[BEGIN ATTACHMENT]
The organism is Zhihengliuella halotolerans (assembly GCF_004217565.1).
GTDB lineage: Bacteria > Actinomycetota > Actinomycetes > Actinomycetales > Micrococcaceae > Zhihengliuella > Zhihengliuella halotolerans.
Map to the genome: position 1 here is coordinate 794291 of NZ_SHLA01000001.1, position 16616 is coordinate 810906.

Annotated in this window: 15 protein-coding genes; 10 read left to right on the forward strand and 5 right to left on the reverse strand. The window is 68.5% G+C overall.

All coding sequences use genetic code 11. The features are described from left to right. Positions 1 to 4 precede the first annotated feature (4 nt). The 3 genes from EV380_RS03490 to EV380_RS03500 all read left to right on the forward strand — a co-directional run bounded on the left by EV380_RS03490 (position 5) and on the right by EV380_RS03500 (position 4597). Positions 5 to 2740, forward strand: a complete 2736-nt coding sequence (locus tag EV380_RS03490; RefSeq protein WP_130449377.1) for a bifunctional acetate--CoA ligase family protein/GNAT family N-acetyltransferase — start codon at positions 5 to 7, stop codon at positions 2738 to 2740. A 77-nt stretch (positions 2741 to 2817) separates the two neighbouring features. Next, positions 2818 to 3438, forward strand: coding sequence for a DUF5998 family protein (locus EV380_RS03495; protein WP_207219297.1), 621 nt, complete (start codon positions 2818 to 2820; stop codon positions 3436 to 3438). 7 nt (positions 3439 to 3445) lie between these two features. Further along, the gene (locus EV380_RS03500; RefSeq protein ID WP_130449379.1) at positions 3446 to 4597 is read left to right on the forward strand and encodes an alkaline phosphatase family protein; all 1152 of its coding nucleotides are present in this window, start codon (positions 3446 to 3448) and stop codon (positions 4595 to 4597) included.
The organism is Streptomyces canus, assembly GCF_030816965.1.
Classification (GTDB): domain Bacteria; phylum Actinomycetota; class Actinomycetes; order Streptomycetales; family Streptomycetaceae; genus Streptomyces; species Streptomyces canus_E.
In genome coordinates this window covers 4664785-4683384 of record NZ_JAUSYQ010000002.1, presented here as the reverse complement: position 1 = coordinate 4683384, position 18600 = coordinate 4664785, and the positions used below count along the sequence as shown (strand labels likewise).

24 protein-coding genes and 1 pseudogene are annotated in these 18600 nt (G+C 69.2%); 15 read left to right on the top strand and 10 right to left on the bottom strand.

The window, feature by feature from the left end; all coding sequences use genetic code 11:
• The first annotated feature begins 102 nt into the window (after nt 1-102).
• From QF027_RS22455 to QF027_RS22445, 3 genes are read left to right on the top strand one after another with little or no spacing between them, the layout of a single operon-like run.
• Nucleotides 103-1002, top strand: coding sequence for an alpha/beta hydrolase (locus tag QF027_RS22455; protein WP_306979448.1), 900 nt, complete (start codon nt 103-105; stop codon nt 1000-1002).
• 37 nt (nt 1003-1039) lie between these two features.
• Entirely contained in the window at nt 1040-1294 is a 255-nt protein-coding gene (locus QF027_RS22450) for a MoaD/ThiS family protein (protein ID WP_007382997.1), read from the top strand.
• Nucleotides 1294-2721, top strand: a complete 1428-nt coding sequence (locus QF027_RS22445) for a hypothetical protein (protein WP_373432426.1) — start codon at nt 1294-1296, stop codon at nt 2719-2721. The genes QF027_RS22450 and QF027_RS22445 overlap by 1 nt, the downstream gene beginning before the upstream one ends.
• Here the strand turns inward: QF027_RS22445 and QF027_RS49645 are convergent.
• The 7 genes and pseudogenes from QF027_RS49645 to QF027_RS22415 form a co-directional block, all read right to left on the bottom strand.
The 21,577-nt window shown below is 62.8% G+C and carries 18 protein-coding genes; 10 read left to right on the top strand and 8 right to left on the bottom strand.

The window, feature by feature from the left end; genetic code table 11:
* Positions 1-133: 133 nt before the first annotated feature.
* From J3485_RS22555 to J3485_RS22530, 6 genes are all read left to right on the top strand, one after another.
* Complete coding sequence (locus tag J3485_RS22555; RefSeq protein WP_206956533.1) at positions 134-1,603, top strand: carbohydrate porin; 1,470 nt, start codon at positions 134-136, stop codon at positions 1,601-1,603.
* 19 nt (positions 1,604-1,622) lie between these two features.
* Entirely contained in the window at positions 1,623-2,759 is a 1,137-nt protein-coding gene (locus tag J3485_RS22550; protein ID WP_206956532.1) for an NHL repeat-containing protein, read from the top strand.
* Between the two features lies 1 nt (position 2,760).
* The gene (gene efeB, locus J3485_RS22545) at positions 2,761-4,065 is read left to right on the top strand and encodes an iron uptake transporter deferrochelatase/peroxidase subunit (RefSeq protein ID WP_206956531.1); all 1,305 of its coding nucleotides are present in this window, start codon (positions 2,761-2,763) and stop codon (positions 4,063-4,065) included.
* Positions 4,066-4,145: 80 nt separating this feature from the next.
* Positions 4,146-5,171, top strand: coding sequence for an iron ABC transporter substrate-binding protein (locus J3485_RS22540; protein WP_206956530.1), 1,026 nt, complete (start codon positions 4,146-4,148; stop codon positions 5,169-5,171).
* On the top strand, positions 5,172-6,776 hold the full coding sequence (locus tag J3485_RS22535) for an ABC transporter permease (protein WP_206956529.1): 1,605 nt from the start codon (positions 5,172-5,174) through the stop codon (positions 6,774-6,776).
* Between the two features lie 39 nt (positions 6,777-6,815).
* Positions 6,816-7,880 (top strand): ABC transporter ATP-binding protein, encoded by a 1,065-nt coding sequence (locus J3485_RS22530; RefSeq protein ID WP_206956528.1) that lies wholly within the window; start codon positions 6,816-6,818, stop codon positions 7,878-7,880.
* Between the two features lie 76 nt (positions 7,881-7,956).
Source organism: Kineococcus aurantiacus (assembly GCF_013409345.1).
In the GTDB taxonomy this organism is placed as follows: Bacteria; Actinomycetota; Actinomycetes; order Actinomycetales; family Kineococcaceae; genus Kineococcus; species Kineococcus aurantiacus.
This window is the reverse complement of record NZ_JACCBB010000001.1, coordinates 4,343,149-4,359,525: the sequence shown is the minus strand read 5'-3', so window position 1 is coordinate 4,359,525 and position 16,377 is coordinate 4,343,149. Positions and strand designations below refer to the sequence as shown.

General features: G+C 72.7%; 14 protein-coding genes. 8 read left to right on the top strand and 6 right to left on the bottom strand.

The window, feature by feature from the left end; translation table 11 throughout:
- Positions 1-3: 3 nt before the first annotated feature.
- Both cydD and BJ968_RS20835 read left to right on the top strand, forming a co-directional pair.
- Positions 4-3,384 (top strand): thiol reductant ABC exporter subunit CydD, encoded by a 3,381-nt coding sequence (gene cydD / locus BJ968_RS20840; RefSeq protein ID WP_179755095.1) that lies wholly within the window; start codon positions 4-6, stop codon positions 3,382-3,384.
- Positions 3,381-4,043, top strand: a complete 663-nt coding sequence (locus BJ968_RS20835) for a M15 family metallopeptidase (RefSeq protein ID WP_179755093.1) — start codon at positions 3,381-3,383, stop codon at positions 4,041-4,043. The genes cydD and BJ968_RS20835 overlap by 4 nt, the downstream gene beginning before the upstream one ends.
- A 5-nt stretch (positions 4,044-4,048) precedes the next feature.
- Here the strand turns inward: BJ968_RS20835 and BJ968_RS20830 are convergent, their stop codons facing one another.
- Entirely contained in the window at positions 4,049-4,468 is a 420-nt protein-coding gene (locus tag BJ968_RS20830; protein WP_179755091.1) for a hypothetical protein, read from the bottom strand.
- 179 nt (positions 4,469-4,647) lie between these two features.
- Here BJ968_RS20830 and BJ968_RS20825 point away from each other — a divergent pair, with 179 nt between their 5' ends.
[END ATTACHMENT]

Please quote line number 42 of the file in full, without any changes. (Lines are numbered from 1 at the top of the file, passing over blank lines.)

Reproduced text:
- Positions 3,381-4,043, top strand: a complete 663-nt coding sequence (locus BJ968_RS20835) for a M15 family metallopeptidase (RefSeq protein ID WP_179755093.1) — start codon at positions 3,381-3,383, stop codon at positions 4,041-4,043. The genes cydD and BJ968_RS20835 overlap by 4 nt, the downstream gene beginning before the upstream one ends.